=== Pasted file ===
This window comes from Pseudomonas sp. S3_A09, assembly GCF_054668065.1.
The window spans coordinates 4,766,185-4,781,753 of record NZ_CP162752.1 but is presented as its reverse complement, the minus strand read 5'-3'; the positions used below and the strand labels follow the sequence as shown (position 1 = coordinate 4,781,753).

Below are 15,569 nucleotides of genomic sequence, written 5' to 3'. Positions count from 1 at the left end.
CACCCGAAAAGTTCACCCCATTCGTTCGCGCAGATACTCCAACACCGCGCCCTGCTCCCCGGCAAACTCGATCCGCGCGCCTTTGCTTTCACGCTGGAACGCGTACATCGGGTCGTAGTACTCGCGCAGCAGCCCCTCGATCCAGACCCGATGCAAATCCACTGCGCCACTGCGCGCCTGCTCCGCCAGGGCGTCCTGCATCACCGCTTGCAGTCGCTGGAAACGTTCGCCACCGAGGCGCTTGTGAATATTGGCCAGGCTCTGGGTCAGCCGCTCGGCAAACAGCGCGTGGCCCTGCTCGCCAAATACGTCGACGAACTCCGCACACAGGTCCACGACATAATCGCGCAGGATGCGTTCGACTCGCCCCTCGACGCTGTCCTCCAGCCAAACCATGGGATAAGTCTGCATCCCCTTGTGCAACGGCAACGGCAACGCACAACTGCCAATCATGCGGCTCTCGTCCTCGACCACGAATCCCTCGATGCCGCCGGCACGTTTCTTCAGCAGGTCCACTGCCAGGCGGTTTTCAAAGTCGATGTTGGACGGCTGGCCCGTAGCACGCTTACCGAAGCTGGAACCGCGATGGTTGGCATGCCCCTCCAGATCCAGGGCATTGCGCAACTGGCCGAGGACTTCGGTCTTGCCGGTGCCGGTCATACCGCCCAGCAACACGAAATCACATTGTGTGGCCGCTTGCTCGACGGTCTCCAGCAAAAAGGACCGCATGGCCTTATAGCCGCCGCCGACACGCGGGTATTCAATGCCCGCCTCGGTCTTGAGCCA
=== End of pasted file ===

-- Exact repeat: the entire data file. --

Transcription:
This window comes from Pseudomonas sp. S3_A09, assembly GCF_054668065.1.
The window spans coordinates 4,766,185-4,781,753 of record NZ_CP162752.1 but is presented as its reverse complement, the minus strand read 5'-3'; the positions used below and the strand labels follow the sequence as shown (position 1 = coordinate 4,781,753).

Below are 15,569 nucleotides of genomic sequence, written 5' to 3'. Positions count from 1 at the left end.
CACCCGAAAAGTTCACCCCATTCGTTCGCGCAGATACTCCAACACCGCGCCCTGCTCCCCGGCAAACTCGATCCGCGCGCCTTTGCTTTCACGCTGGAACGCGTACATCGGGTCGTAGTACTCGCGCAGCAGCCCCTCGATCCAGACCCGATGCAAATCCACTGCGCCACTGCGCGCCTGCTCCGCCAGGGCGTCCTGCATCACCGCTTGCAGTCGCTGGAAACGTTCGCCACCGAGGCGCTTGTGAATATTGGCCAGGCTCTGGGTCAGCCGCTCGGCAAACAGCGCGTGGCCCTGCTCGCCAAATACGTCGACGAACTCCGCACACAGGTCCACGACATAATCGCGCAGGATGCGTTCGACTCGCCCCTCGACGCTGTCCTCCAGCCAAACCATGGGATAAGTCTGCATCCCCTTGTGCAACGGCAACGGCAACGCACAACTGCCAATCATGCGGCTCTCGTCCTCGACCACGAATCCCTCGATGCCGCCGGCACGTTTCTTCAGCAGGTCCACTGCCAGGCGGTTTTCAAAGTCGATGTTGGACGGCTGGCCCGTAGCACGCTTACCGAAGCTGGAACCGCGATGGTTGGCATGCCCCTCCAGATCCAGGGCATTGCGCAACTGGCCGAGGACTTCGGTCTTGCCGGTGCCGGTCATACCGCCCAGCAACACGAAATCACATTGTGTGGCCGCTTGCTCGACGGTCTCCAGCAAAAAGGACCGCATGGCCTTATAGCCGCCGCCGACACGCGGGTATTCAATGCCCGCCTCGGTCTTGAGCCA